(Note: Previous post HERE)
“Right after I became chair two years ago, I had a meeting with a group of individuals who asked me if I would consider having a moment of silence instead of regular prayer. I told them no,” Hammond said. “Then I saw this thing out of Chattanooga and I felt it may be worthwhile for us to look at it and make sure we’re compliant with the law. We need to establish some guidelines.”
The commissioner said he doesn’t want a moment of silence, which is what the Knox County Board of Education does, because he feels like prayer before meetings “is a part of the history of our country and I feel like we need to carry on the tradition.”
…Knox County Law Director Joe Jarret, whose office crafted a resolution at Hammond’s request, said Hamilton County doesn’t have a “coherent, consistent policy … where invocations are concerned,” which is the primary issue.
“Our courts permit such invocation during public meetings, albeit, they seem to favor those entities that have a written, consistent, non-exclusive policy,” he said. “The Knox County Commission’s current policy is, in my legal opinion, legal and inclusive (although) I would be a lot more comfortable were their practices reduced to writing and formally adopted by the County Commission.”
The resolution that the commission will discuss on Monday includes a number of details on how the board will pray. An invocation will be listed on the agenda but no one on the commission or in attendance will be required to participate.
The commissioner who leads the prayer will also do so “in his or her capacity as a private citizen.”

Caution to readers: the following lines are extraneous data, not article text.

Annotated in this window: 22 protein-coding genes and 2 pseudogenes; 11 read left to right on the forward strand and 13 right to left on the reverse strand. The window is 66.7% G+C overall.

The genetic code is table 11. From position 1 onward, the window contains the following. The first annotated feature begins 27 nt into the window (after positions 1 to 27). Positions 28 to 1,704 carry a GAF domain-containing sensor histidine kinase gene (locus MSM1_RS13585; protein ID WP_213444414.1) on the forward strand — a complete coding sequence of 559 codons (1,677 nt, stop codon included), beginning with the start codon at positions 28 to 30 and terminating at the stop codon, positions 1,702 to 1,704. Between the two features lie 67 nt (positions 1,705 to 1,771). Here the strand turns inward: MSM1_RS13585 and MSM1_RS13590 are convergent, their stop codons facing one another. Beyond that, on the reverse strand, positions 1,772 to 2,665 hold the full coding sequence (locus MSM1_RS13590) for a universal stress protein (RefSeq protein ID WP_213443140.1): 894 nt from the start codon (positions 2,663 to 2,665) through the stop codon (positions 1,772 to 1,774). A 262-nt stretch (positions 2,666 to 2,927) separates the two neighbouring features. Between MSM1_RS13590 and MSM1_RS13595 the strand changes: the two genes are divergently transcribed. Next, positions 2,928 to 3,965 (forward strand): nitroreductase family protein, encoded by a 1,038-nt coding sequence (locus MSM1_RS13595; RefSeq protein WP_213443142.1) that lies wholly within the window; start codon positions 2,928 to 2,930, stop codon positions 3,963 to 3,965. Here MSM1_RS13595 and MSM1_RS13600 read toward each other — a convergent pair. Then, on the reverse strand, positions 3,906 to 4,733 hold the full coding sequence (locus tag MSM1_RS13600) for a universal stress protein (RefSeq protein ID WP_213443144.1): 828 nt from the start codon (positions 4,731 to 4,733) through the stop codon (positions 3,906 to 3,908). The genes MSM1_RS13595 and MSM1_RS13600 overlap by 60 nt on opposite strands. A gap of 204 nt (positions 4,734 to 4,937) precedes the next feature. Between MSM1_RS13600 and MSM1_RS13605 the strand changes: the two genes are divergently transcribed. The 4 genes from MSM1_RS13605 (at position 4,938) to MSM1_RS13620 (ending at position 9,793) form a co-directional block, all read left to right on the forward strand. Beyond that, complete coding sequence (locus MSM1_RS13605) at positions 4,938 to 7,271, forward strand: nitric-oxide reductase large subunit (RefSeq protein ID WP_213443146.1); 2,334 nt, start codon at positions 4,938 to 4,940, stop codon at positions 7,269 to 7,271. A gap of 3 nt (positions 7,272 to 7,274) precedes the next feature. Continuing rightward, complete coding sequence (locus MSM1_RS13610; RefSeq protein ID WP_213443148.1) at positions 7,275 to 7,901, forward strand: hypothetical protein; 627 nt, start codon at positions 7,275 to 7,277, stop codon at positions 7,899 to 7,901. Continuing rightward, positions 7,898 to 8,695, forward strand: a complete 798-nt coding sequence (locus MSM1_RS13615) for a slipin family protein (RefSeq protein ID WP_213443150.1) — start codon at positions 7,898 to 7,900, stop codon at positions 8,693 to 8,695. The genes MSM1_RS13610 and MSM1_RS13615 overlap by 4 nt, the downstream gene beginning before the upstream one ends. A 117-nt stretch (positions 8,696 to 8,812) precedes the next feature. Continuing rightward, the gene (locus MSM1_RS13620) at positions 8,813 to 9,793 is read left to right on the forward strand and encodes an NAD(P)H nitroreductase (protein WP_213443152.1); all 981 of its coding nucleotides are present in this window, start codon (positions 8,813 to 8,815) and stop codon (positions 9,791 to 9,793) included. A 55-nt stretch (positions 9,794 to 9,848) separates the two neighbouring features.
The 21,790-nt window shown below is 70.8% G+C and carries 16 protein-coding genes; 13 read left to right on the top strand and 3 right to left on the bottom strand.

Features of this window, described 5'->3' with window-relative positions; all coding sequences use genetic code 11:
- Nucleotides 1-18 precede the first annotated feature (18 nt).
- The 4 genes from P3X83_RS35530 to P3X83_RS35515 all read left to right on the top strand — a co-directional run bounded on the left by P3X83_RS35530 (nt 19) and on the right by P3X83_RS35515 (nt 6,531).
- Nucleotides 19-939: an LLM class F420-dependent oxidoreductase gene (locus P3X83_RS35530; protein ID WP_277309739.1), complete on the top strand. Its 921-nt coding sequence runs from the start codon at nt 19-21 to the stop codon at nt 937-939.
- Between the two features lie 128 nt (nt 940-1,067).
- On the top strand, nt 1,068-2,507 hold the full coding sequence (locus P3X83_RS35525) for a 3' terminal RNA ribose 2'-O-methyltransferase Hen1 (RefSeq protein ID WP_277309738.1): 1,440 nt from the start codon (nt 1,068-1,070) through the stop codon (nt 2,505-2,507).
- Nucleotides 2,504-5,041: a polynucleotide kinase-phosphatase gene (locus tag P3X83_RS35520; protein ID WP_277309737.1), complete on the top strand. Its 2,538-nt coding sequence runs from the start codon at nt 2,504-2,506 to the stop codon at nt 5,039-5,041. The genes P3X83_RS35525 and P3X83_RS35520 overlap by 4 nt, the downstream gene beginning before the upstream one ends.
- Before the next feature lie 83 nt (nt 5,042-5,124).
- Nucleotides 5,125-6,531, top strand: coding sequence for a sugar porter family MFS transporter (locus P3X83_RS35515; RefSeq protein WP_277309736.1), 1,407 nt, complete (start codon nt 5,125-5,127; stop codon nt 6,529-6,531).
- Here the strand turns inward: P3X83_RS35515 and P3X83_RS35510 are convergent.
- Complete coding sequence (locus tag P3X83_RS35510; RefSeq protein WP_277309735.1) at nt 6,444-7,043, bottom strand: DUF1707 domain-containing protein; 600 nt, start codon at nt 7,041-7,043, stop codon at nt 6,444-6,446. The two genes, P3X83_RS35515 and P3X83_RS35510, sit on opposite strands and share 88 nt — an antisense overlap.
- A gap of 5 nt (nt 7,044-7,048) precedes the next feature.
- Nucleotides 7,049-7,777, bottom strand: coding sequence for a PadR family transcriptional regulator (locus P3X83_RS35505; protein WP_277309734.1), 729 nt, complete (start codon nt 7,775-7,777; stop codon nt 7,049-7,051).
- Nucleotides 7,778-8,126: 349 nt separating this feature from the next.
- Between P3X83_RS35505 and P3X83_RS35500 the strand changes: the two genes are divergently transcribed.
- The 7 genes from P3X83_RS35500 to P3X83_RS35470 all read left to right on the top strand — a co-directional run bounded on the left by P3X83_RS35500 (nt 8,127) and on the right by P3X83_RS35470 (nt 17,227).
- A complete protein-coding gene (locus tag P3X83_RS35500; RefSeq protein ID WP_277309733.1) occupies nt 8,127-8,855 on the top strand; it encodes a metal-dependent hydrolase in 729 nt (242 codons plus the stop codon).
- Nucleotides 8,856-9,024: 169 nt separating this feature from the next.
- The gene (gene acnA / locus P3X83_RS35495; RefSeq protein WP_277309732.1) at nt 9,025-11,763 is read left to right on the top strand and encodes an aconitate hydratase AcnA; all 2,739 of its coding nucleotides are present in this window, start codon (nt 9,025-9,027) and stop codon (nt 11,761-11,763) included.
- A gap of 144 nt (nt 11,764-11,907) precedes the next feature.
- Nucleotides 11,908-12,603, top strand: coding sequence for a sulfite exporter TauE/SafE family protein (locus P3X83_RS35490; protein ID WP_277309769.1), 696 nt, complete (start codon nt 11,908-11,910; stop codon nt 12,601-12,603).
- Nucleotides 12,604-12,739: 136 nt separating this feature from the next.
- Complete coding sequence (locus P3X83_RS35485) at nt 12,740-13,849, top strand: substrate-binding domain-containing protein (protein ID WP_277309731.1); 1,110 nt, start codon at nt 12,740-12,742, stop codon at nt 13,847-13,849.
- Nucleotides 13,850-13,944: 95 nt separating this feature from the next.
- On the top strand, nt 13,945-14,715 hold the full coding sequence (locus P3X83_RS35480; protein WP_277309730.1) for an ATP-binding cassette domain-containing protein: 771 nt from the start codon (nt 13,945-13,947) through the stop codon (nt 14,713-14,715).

Two Hamilton County residents sued county commissioners and County Attorney Rheubin Taylor in federal court today for prayers the body holds before its meetings, according to the Chattanooga TFP.
The complaint, filed by Attorney Robin Flores on behalf of Tommy Coleman and Brandon Jones in U.S. District Court in Chattanooga, argues that the prayers violate rights guaranteed by the Establishment Clause of the First Amendment.
In May, Patrick Elliott, an attorney with the Wisconsin-based Freedom From Religion Foundation, sent a letter to commissioners, asking them to discontinue prayers before meetings, citing the regular use of “in Jesus’ name” to conclude official prayers.
Commissioners have taken no official action to consider the letter or change their practice.
Taylor last week said he’d reviewed the letter and would advise commissioners at the appropriate time. The following day, he personally led the prayer, closing with a similar invocation of Christ
Note: The practice of opening meetings with prayer, of course, is widespread among Tennessee political bodies — the rule rather than the exception. The state House and Senate, for example, have a “minister of the day” who opens each session with a prayer.
CHATTANOOGA, Tenn. (AP) — A secular group has asked the Hamilton County Commission to discontinue opening its meetings with prayer.